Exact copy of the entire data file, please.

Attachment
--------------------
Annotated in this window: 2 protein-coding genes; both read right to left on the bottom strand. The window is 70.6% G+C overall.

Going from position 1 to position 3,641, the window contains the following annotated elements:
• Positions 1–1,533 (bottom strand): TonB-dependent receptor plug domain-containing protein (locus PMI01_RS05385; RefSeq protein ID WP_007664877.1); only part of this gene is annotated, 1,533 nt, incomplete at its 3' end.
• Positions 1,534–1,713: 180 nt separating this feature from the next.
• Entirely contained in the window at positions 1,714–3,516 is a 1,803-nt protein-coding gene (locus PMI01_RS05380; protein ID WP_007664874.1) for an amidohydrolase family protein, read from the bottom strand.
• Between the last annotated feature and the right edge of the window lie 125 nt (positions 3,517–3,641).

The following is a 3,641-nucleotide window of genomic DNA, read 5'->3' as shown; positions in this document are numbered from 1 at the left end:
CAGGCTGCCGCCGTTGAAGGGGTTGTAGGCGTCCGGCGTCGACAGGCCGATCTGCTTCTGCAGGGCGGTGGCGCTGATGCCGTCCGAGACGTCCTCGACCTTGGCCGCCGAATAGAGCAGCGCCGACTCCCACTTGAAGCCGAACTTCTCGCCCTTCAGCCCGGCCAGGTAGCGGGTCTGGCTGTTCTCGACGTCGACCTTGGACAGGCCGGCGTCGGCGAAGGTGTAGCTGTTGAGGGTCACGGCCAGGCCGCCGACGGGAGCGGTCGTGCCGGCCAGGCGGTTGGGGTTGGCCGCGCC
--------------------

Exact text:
Annotated in this window: 2 protein-coding genes; both read right to left on the bottom strand. The window is 70.6% G+C overall.

Going from position 1 to position 3,641, the window contains the following annotated elements:
• Positions 1–1,533 (bottom strand): TonB-dependent receptor plug domain-containing protein (locus PMI01_RS05385; RefSeq protein ID WP_007664877.1); only part of this gene is annotated, 1,533 nt, incomplete at its 3' end.
• Positions 1,534–1,713: 180 nt separating this feature from the next.
• Entirely contained in the window at positions 1,714–3,516 is a 1,803-nt protein-coding gene (locus PMI01_RS05380; protein ID WP_007664874.1) for an amidohydrolase family protein, read from the bottom strand.
• Between the last annotated feature and the right edge of the window lie 125 nt (positions 3,517–3,641).

The following is a 3,641-nucleotide window of genomic DNA, read 5'->3' as shown; positions in this document are numbered from 1 at the left end:
CAGGCTGCCGCCGTTGAAGGGGTTGTAGGCGTCCGGCGTCGACAGGCCGATCTGCTTCTGCAGGGCGGTGGCGCTGATGCCGTCCGAGACGTCCTCGACCTTGGCCGCCGAATAGAGCAGCGCCGACTCCCACTTGAAGCCGAACTTCTCGCCCTTCAGCCCGGCCAGGTAGCGGGTCTGGCTGTTCTCGACGTCGACCTTGGACAGGCCGGCGTCGGCGAAGGTGTAGCTGTTGAGGGTCACGGCCAGGCCGCCGACGGGAGCGGTCGTGCCGGCCAGGCGGTTGGGGTTGGCCGCGCC